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Robin Padilla claims boycotting Bato biopic will hit film workers; suggests movies for Trillanes, Alejano

/ 01:10 PM January 28, 2019

Amid calls from personalities in the film industry and an online movement to boycott the upcoming biopic “Bato”, the film’s star Robin Padilla claims that boycotting will negatively affect those who worked on the project.

Robin Padilla

Image: Instagram/@marieltpadilla

The movie follows the life of former Philippine National Police (PNP) chief Ronald “Bato” Dela Rosa and is directed by Adolfo Alix Jr.

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One of its criticisms is the movie’s timing, particularly its proximity to the 2019 senatorial elections, where Dela Rosa is a candidate.

Padilla shared a video yesterday, Jan. 27, on Instagram of some of the people who worked behind the scenes on the film.

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“May mga rebolusyonaryong nasa kabilang ibayo ang nais iboycott ang pelikula ko dahil sa pulitika,” he said. “Hindi ko alam kung san nila natutunan na ang pagpigil sa paghahanapbuhay ng manggagawa ay pagiging isang makabayan.”

(There are revolutionaries from the other side who want to boycott my film because of politics. I don’t know where they learned that stopping laborers from earning is being nationalistic.)

“Napakalayo po ng pagitan ng industriya ng Pelikula at Entablado sa Mundo ng Pulitika kahit na maraming artista ang nahuhumaling sa pulitika at napakarami din Pulitiko ang nahuhumaling sa mga artista at pag aartista…”

(The gap between the film/theater industries and the world of politics is wide, even if many artists are lured by politics and there are many politicians as well who are extremely becoming fond of being actors.)

The “bad boy of Philippine cinema” appealed to audiences to support the film for the sake of the production crew who worked on it.

“Karamihan po dyan ay self employed hindi mga regular sa madaling salita isang kahig isang tuka rin,” he said.

(Many of them are self-employed, not regularized; in short, they only earn enough for a day.)

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“Napakahirap po ng buhay pelikula wala pong pinakamahirap na trabaho at pinakadelikado kundi ang paggawa ng pelikula,” he said.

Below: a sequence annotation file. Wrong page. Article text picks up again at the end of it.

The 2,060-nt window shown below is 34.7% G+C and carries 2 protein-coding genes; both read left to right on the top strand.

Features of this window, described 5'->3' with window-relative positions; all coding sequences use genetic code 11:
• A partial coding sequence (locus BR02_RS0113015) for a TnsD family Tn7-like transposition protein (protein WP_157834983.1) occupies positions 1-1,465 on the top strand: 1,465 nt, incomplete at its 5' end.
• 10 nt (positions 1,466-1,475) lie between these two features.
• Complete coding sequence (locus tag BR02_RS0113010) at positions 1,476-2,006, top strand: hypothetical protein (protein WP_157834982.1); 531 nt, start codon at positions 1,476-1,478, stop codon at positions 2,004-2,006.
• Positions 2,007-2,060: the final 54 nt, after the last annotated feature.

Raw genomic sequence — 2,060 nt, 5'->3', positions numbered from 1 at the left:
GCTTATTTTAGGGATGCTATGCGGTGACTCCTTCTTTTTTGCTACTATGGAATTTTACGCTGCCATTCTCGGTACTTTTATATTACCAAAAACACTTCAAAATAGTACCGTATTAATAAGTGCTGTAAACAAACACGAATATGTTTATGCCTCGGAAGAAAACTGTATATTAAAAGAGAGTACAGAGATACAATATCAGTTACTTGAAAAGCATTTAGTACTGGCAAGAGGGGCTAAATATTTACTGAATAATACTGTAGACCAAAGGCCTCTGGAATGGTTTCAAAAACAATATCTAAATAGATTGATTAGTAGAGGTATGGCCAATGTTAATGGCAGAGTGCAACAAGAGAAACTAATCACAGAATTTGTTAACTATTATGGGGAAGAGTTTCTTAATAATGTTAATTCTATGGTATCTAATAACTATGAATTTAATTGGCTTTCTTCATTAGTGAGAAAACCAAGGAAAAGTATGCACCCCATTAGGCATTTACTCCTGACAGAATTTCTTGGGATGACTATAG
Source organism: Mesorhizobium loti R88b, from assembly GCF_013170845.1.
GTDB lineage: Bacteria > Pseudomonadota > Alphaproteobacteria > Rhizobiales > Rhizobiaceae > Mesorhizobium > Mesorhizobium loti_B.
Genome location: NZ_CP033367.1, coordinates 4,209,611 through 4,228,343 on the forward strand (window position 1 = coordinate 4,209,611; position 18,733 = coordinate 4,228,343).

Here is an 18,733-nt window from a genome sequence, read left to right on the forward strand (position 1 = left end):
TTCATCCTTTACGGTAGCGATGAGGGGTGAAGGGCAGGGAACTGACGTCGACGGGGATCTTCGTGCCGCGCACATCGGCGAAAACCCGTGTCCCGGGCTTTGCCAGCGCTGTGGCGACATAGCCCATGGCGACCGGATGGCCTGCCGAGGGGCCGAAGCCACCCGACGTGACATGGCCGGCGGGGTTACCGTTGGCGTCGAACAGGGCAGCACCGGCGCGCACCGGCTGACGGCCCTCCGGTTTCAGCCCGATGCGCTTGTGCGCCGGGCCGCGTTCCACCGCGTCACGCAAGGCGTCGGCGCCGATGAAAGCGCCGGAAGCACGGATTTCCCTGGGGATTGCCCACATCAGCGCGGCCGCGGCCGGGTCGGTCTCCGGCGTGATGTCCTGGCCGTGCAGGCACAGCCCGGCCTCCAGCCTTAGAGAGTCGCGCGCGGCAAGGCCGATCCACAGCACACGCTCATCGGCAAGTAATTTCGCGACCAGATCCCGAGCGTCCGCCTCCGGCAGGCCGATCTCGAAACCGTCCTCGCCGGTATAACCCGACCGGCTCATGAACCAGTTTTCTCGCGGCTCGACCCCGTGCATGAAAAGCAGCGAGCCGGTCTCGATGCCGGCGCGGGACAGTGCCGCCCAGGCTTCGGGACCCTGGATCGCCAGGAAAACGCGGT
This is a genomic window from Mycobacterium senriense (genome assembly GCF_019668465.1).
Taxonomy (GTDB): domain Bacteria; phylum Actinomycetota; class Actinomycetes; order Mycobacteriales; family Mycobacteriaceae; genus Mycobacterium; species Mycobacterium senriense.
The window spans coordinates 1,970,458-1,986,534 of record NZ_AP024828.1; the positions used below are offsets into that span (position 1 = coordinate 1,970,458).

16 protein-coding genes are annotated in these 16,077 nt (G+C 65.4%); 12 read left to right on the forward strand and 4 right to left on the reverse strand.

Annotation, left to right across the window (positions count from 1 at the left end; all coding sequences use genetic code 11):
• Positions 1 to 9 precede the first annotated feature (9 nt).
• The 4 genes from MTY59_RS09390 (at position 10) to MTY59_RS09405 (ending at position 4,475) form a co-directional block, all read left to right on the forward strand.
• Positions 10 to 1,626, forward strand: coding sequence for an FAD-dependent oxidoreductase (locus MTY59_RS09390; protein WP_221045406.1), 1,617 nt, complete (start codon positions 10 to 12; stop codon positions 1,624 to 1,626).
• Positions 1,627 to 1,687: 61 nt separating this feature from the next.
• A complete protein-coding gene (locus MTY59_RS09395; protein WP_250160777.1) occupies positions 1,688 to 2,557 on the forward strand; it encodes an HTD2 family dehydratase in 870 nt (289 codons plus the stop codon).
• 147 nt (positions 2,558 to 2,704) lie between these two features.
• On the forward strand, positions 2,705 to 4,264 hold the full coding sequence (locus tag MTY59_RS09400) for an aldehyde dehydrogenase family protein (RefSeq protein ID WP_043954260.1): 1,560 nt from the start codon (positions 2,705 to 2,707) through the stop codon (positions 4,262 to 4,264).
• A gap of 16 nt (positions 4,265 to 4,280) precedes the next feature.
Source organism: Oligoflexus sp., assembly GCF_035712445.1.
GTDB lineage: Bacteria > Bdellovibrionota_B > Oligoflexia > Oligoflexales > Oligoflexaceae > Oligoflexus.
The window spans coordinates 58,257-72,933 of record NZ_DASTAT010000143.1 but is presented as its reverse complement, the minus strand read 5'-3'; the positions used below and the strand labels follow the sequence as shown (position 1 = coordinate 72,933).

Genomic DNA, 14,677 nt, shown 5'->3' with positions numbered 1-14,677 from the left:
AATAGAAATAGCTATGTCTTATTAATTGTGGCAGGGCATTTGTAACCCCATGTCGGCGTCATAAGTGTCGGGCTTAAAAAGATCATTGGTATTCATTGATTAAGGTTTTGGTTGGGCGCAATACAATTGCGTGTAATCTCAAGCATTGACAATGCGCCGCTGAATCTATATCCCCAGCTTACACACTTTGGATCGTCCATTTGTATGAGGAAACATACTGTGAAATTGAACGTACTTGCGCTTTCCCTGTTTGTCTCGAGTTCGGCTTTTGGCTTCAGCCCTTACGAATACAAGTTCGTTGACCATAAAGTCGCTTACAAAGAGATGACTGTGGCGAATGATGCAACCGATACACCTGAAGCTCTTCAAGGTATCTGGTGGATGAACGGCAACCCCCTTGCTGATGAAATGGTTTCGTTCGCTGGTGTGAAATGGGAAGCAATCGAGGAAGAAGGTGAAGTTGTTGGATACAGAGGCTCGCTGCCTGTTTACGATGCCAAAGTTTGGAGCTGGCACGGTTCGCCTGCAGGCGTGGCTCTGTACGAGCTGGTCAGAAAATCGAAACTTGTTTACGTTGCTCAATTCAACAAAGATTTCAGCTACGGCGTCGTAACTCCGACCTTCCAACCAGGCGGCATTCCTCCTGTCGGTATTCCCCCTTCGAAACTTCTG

(The filmmaking life is so hard. There is no harder or a more dangerous job than filmmaking.)

“Kailangan nila ng trabaho mga kapatid sa Pelikula hindi sila dapat maging biktima ng Pulitika natin dahil sa totoo lang wala pa naman nagawang maganda ang pulitika natin sa kanila ano man ang partido kaya kung makapagbibigay tayo ng trabaho sa kanila bakit naman niyo pipigilan?”

(They need the jobs in filmmaking. They should not be victims of politics because in reality, politics has not done anything good for them. So if we can give them work, why should we stop from doing so?)

He proposed that biopics be made for Senator Antonio “Sonny” Trillanes IV, and Representative Gary Alejano who is running as well for senator in this year’s elections.

Both Trillanes and Alejano have been critical of the current administration’s war on drugs and deaths involving police operations, which occurred during Dela Rosa’s term as PNP chief.

“Ang pinakamainam nga ay himokin niyo si Trillanes o si Alejano na gawin din ang mga buhay nila para may mga taga pelikula na magkatrabaho at may maiuwi sa pamilya nilang sueldo,” said Padilla.

(The best would be to encourage Trillanes or Alejano to make a movie of their lives so that those working in film will earn salaries for their family.)

Bato movie a ‘political act’

Directors Lore Reyes, Carlos Siguion-Reyna and screenwriter Jerry Gracio are among those from the film industry who have taken a stand against the Bato biopic.

Gracio, whose critically acclaimed works include “Balangiga: Howling Wilderness“, recalled on Facebook last Jan. 25 that he was once tapped to make a movie about Imelda Marcos, the wife of late dictator Ferdinand Marcos.

“May mga core values talaga na hindi dapat matinag, hindi lang bilang manunulat o artist, kundi bilang tao,” he said.

(There are core values that should be immovable, not just as a writer or an artist, but also as a person.)

Siguion-Reyna wrote on Facebook last Jan. 25, “If one makes a biopic about a candidate running in an upcoming midterm senatorial election, and promotes it for release five months before said election, a release which may or may not boost that candidate’s ranking to the top twelve in political surveys, do you call that ‘pelikula lang ito, walang politika (It’s just a movie, no politics)’?”

“It is evident that ALL of the above are political acts,” the director explained. “So its makers and promoters shouldn’t wonder how and why it is getting political reactions, including the audience’s decision to see it or skip it. Let the audience decide.” JB

RELATED STORIES:

Senator Robin Padilla? ‘Wala akong pasensya dyan,’ says the actor

Trailer of ‘Bato’ biopic shows former police chief as good son, family man, tough officer

‘Bato’ biopic, top billed by Robin Padilla, slated for showing in cinemas on Jan. 30

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TAGS: Bato, Bato dela Rosa, boycott, Carlos Siguion-Reyna, Jerry Gracio, Lore Reyes, politics, Robin Padilla
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